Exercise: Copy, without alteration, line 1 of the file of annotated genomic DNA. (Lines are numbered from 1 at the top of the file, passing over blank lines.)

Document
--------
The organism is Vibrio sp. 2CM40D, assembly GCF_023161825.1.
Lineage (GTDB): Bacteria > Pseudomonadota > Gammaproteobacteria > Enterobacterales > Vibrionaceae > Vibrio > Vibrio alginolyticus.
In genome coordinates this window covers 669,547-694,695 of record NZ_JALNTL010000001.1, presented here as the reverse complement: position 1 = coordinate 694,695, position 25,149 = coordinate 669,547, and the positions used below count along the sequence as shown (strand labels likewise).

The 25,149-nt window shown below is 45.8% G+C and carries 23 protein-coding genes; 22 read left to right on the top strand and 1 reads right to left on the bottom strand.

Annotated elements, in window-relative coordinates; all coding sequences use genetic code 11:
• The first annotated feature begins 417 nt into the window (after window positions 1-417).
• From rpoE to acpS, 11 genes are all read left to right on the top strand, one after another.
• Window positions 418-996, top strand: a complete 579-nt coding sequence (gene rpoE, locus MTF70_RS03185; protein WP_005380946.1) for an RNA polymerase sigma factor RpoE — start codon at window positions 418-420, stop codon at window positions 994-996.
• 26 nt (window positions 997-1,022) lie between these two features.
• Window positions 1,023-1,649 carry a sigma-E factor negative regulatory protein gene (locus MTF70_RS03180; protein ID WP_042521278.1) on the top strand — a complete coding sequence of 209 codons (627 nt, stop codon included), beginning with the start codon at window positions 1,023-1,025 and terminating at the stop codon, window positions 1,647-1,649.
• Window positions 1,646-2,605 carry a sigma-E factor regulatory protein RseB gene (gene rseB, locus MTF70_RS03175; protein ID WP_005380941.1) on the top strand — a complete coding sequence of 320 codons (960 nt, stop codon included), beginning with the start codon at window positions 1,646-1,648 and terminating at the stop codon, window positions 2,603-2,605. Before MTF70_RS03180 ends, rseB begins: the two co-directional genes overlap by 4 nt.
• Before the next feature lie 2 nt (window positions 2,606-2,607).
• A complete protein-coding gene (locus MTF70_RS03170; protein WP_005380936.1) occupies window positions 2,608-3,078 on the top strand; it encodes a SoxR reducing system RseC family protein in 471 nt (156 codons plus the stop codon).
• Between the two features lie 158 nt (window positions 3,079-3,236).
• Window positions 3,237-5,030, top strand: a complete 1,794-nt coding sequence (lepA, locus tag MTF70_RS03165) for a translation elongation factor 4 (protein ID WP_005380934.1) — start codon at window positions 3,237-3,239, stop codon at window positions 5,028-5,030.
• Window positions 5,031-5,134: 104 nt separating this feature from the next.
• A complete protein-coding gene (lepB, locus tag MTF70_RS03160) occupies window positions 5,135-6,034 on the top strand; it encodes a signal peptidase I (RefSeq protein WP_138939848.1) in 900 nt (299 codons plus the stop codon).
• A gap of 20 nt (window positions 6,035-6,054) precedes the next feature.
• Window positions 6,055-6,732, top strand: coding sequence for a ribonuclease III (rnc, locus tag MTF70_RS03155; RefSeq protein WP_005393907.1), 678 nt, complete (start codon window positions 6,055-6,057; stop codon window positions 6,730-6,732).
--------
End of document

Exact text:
The organism is Vibrio sp. 2CM40D, assembly GCF_023161825.1.